New Year’s Day is in 28 days. On that day, many of us will resolve to adopt a healthier lifestyle. Unfortunately, this will probably not be the first time we have made that resolution – or the last!
Life is full of choices! Why does it seem so hard to make those right choices which are conducive to better health? If people need to be gently nudged into making better choices, what role should the workplace – where they spend a major portion of their waking hours – play in encouraging those choices? Companies should be motivated to join in this effort. Among other things, employers would benefit from reduced absenteeism and greater operational efficiencies as the overall health of employees improves.
Blueprint for the Program:
Research into wellness programs by the Kaiser Family Foundation indicates that a majority of employers now offer some sort of wellness program — 94 percent of employers with over 200 workers, and 63 percent of smaller companies.
Wellness programs at work vary. For example, employers may provide a fully equipped gym, a pool, or other work-out facilities. The company may engage a yoga/tai chi instructor, general physician or wellness counselor to visit at fixed intervals to train and/or provide consultation to the employees. The company may offer free onsite flu vaccinations or other onsite services. To achieve optimum results out of such a program, employers need to carefully consider each program element:
Typical Benefits of Wellness Programs
Wellness programs at the workplace have many benefits, which include reduced absenteeism, lowered healthcare costs and better employer brand image. In addition to these expected benefits, research indicates that the concern shown by the employer for the employees’ well-being is repaid by loyalty. Employers experienced a reduction in the frequency of unscheduled leaves whose justifications were subject to question. Employees also reported increased energy levels and greater enthusiasm for their work.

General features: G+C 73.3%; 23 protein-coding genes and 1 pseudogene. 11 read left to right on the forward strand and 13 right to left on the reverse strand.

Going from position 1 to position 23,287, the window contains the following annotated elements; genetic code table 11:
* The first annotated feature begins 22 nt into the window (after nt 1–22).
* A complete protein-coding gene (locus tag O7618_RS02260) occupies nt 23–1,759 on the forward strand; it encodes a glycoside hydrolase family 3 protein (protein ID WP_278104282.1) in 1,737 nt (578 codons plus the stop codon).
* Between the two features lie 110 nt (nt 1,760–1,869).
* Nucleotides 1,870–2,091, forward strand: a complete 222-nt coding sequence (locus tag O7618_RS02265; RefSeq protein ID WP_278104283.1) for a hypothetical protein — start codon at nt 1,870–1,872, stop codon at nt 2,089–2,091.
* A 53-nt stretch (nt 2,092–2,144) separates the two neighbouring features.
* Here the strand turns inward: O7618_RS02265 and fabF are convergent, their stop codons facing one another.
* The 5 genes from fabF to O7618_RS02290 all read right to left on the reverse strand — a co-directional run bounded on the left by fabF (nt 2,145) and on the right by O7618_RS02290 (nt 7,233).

Teamwork and motivation also increased in companies where healthy group activities (after work sports teams, weekend ski trips, and other outdoor activities) were sponsored.
Workers cited a higher success rate when embarking upon a regular exercise program or modifying habits like smoking, eating and drinking. Undertaking such activities while at work makes dropping out difficult due to peer support and ultimately results in safeguarding the employee’s health and welfare.
Avoid the EEOC’s Ire:
So, it is a win-win for everyone? Not so fast!
Make sure that the wellness program offered by your company does not fall foul of the Equal Employment Opportunity Commission’s (EEOC) standards. Going by the lawsuits filed by the EEOC against employers, we have compiled a list of actions which fail to pass muster with the Commission:
The EEOC contends that such forced screening would not be justified by business necessity. They would violate the employee’s rights to privacy under the Americans with Disabilities Act (ADA) and Genetic Information Non-Discrimination Act (GINA).
Wellness programs should be regularly reviewed to determine their effectiveness. Fine-tuning will result in continuous benefits to companies and employees. Implementation of a wellness program would be a great resolution for your company in 2015.
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